Spring into Sight

Billings woman on a mission to fit the city with affordable eyeglasses

Optician Salicia Borges is an innovative entrepreneur with a big vision: to fit all her customers, especially those with limited incomes, with high-quality eyeglasses that make them look and feel good. For years, it bothered her when she had to fit some people with inexpensive, unflattering frames because they couldn’t afford the good ones. Her youngest customers tugged at her heart the most.

“I would always have kids who would go for the frames with color on the temple, but they would never fit their face,” says Salicia. “But that’s all you could give them. They’d sit there and cry because they didn’t want to get made fun of.” 

It upset Salicia so much that she decided to do something about it. Last year, after opening her own optical shop, 406 Rollin’ Eyes, she asked a number of Billings businesses to donate funds so 15 people with limited means could receive free glasses. That one-time project went so well that she decided to set up a foundation to provide glasses year-round. The Spring into Sight Foundation now provides high-quality, attractive glasses for people who can’t afford them.

“I had one boy who had two tiny round frames that were broken and taped,” says Salicia. “When he came to pick up his new ones, he ran and busted through the door, sat down and said, ‘I’ve been dreaming about these.’” 

It took years of hard work and determination for Salicia to realize her dream of owning her own optical business. For more than a decade, she gained valuable experience working first for a chain eyeglass store and then for an optometrist. But in the midst of the Covid pandemic, she decided it was time to step out on her own. She cashed in her 401K and made plans with a business partner to open a mobile optical shop in a renovated RV. Those plans stalled, however, when they were unable to rewire the RV. The partnership dissolved, but Salicia forged ahead, and in April of 2022 she opened her brick and mortar shop.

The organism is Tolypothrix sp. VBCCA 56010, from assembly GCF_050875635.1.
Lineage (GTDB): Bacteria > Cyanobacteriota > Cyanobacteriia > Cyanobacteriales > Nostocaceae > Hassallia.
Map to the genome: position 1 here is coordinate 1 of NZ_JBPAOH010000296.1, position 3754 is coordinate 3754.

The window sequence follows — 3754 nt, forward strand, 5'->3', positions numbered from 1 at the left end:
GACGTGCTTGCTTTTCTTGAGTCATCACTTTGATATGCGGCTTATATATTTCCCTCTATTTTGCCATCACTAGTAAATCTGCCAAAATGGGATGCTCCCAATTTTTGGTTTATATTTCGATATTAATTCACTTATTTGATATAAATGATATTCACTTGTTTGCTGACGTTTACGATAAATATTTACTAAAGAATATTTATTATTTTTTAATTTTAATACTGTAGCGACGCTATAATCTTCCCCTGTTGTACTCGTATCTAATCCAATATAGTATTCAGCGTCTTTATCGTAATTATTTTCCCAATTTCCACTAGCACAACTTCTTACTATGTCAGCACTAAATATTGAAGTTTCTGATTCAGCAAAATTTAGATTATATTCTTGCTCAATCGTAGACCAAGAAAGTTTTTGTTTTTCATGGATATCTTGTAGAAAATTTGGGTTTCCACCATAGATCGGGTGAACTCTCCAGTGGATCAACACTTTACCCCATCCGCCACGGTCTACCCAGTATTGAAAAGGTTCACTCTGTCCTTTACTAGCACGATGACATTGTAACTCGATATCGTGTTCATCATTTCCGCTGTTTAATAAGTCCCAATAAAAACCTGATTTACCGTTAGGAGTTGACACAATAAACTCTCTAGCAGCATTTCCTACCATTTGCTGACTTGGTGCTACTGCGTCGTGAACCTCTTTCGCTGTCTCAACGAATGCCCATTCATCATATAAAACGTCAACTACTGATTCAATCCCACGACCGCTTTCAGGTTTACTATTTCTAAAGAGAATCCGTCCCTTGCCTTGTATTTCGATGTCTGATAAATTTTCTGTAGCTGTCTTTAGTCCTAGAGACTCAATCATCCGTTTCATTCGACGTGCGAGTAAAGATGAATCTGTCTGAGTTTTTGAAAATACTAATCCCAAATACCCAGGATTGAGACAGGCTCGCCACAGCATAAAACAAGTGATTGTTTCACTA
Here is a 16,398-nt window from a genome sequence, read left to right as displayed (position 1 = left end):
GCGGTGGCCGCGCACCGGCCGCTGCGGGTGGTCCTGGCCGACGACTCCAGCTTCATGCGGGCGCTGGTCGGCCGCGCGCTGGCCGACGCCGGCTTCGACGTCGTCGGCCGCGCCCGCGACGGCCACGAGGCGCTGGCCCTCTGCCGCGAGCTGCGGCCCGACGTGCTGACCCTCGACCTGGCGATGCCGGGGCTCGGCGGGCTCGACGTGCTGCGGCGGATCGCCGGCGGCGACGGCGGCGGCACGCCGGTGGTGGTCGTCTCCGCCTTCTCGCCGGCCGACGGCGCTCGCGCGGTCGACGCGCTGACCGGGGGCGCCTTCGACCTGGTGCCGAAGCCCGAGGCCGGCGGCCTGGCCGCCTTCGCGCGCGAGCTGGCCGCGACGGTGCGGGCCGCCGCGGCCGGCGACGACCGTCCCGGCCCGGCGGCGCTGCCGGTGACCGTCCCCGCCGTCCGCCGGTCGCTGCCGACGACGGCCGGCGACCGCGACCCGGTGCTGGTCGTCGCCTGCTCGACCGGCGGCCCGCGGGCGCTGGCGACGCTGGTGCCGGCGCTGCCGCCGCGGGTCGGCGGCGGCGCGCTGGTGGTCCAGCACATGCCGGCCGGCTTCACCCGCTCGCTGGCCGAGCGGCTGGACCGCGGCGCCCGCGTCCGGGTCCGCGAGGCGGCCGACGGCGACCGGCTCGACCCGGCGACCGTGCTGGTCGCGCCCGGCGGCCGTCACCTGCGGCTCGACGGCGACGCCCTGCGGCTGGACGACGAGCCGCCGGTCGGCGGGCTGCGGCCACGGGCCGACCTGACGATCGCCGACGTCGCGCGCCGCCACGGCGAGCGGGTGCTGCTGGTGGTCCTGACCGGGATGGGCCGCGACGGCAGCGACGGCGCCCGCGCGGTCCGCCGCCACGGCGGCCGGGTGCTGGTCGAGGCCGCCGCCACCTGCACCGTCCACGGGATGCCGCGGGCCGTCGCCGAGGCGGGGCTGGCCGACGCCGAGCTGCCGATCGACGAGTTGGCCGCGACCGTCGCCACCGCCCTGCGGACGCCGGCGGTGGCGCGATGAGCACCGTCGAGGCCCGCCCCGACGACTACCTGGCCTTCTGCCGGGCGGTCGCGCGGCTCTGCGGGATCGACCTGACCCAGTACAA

“Failure wasn’t an option for me,” Salicia says. “It’s like you weren’t failing, you were just figuring out where you were pivoting.”

Salicia’s shop on Broadwater Avenue in Billings features more than 1,700 colorful, on-trend eyeglasses. But it isn’t your typical optical shop. It’s open by appointment only, so she can spend more time finding the best fit to match her customers’ personal style. Customers bring their prescriptions to Salicia once they get them from an optometrist.

“What I offer is a more personalized eyeglass service,” Salicia says. “You make an appointment so we have one-on-one time. Because there are a bunch of frames in here, but really, only a handful fit a person’s face. That’s the biggest thing: finding someone to help you who isn’t being rushed, isn’t being pulled away to help someone else.” 

406 Rollin’ Eyes also offers in-shop parties for groups of people who want to buy glasses. While she’s focusing on her shop now, Salicia eventually wants to repair her RV and get a mobile service rolling. In the meantime, she says she can go to customers at assisted living facilities if needed.

“I want to be your eyeglass lady,” Salicia says. “People have a hairdresser, a mechanic, a nail lady, a person you trust in their profession. Why shouldn’t you have it for eyeglasses?”

Salicia works hard to manage business costs, so she can fit customers with quality glasses that don’t break the bank. “Because my overhead isn’t so high, glasses don’t have to be so dang expensive,” says Salicia.